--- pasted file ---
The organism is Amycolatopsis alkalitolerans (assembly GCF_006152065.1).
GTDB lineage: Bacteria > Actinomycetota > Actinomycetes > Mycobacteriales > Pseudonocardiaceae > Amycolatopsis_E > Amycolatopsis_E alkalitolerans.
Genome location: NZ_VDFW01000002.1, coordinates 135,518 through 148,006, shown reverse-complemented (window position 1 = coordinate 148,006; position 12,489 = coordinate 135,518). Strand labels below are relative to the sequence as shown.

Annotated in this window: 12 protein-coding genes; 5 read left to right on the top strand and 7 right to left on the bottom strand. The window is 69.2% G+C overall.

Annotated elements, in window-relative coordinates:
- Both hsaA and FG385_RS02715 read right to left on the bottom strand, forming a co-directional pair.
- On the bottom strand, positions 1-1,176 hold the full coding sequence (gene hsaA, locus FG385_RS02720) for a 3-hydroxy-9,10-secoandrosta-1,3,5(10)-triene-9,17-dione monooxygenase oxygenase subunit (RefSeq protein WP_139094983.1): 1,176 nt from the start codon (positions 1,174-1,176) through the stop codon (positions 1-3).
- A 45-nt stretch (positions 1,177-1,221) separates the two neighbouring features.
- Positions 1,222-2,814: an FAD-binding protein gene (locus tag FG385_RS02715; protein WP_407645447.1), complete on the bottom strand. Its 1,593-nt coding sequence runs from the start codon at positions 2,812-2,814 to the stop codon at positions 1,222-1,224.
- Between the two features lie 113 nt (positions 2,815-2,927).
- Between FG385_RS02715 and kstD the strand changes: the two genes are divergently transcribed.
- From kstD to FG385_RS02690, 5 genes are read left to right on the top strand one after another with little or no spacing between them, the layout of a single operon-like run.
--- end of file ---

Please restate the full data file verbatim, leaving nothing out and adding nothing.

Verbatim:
The organism is Amycolatopsis alkalitolerans (assembly GCF_006152065.1).
GTDB lineage: Bacteria > Actinomycetota > Actinomycetes > Mycobacteriales > Pseudonocardiaceae > Amycolatopsis_E > Amycolatopsis_E alkalitolerans.
Genome location: NZ_VDFW01000002.1, coordinates 135,518 through 148,006, shown reverse-complemented (window position 1 = coordinate 148,006; position 12,489 = coordinate 135,518). Strand labels below are relative to the sequence as shown.

Annotated in this window: 12 protein-coding genes; 5 read left to right on the top strand and 7 right to left on the bottom strand. The window is 69.2% G+C overall.

Annotated elements, in window-relative coordinates:
- Both hsaA and FG385_RS02715 read right to left on the bottom strand, forming a co-directional pair.
- On the bottom strand, positions 1-1,176 hold the full coding sequence (gene hsaA, locus FG385_RS02720) for a 3-hydroxy-9,10-secoandrosta-1,3,5(10)-triene-9,17-dione monooxygenase oxygenase subunit (RefSeq protein WP_139094983.1): 1,176 nt from the start codon (positions 1,174-1,176) through the stop codon (positions 1-3).
- A 45-nt stretch (positions 1,177-1,221) separates the two neighbouring features.
- Positions 1,222-2,814: an FAD-binding protein gene (locus tag FG385_RS02715; protein WP_407645447.1), complete on the bottom strand. Its 1,593-nt coding sequence runs from the start codon at positions 2,812-2,814 to the stop codon at positions 1,222-1,224.
- Between the two features lie 113 nt (positions 2,815-2,927).
- Between FG385_RS02715 and kstD the strand changes: the two genes are divergently transcribed.
- From kstD to FG385_RS02690, 5 genes are read left to right on the top strand one after another with little or no spacing between them, the layout of a single operon-like run.